Upset By My Red Sox
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Upset By My Red Sox

In Which Our Columnist Laments the Team’s Un-Teamlike Visit to the White House

I must say that for a Red Sox fan this week has been upsetting.

The Red Sox were invited to a White House greeting with Trump — albeit that the clueless hosts welcomed “Red Socks,” displaying a trademark distance from reality. The idea was to salute the winners of last fall’s World Series. I looked away, unable to celebrate.

Mostly white players went to the White House ceremony, and players of color did not, protesting a variety of over-the-top Trump behaviors.

What upset me, of course, was that team cohesion is such that mostly white players went to the White House ceremony while players of color did not, protesting a variety of over-the-top Trump behaviors. Topping the protest list were the concerns of Manager Alex Cora, a native Puerto Rican, who feels stung by Trump’s back-of-the-hand treatment of the island in its struggles to rebound from hurricanes.

Once Cora came out with his concerns, the Red Sox I imagine, the team I hope I care about, would have banded together and acted as a group. If the owners needed to go pay homage to the White House, well, so be it. The team I care about would consider that if one person in the group had felt attacked, hurt, omitted or otherwise abused, the rest would stand by him — particularly if it were the manager.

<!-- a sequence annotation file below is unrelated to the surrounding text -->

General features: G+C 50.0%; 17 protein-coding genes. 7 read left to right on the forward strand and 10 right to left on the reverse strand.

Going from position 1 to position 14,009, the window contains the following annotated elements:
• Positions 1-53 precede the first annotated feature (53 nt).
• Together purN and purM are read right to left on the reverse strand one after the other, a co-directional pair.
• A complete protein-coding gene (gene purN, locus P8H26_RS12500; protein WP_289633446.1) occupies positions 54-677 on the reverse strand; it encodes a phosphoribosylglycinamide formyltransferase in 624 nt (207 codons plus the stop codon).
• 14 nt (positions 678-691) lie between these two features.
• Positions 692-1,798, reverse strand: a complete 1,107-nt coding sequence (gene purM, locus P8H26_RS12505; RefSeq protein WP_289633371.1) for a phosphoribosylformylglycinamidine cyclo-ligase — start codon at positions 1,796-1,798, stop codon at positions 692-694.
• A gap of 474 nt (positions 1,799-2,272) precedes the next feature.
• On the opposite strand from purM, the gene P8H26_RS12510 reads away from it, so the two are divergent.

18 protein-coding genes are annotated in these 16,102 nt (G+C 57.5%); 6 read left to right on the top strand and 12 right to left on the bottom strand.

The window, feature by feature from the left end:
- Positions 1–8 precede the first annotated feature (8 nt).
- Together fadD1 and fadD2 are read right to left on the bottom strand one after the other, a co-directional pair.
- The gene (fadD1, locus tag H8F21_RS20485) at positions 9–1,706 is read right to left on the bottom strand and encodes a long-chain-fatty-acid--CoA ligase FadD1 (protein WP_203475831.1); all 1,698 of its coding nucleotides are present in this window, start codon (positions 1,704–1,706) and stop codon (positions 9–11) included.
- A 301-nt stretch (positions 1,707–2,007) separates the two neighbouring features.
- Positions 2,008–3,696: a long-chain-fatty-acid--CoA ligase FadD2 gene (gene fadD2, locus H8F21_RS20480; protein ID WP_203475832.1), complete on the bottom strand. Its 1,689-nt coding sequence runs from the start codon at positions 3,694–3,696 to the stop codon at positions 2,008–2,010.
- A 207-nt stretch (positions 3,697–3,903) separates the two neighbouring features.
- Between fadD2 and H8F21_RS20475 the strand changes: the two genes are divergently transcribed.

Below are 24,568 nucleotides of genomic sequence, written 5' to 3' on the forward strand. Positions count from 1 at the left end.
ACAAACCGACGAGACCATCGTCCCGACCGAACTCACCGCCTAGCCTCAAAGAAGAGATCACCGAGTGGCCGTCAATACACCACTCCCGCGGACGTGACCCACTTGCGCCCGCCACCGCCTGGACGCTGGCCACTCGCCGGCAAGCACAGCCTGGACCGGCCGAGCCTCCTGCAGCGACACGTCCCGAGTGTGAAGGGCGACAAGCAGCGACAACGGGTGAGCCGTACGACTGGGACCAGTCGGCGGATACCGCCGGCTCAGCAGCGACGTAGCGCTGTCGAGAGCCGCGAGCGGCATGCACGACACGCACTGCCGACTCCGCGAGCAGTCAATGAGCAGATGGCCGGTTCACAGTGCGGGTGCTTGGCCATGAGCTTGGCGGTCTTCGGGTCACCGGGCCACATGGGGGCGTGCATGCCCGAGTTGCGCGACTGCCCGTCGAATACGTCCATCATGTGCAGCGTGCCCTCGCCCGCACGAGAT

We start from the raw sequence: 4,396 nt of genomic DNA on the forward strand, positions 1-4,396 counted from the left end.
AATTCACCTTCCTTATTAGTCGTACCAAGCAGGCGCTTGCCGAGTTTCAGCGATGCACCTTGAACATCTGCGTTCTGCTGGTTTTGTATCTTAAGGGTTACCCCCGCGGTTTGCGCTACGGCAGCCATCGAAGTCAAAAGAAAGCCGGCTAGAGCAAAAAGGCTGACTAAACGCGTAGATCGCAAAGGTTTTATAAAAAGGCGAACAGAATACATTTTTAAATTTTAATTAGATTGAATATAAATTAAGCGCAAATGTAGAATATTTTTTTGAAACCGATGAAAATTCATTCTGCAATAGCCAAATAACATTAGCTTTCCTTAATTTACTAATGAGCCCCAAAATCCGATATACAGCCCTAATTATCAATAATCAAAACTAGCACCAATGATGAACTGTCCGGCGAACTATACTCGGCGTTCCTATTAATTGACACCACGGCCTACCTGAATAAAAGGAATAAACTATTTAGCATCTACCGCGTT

The players should have stood together — that’s the point of being a team and not a bunch of individuals wearing the same laundry.

In fact, along with J.D. Martinez, Chris Sale and Andrew Benintendi, many of those attending were staffers of the organization.

Indeed, I could easily argue that the picture of a mostly white team being celebrated at the White House rather than the diverse group that takes the field is a reflection of what Trump has wrought in challenging American values, in finding good people in both dugouts, even if one dugout represents neo-Nazis, and allowing the rise of hate crimes.

It’s a nice thought to believe that sports can be separated from politics and American Life, but the reality is that this president leans in politically whenever he feels it can be useful to him. So, he criticizes and bars players who kneel in protest of too many police shootings of unarmed black men, he belittles champions who criticize his public life, he uses the events for political ends. So, if politics in sports is fair, so is protest.

Now put it aside, please, and play ball, and do better than the middling results we’ve seen so far this year.

Featured image: CNN

May 11, 2019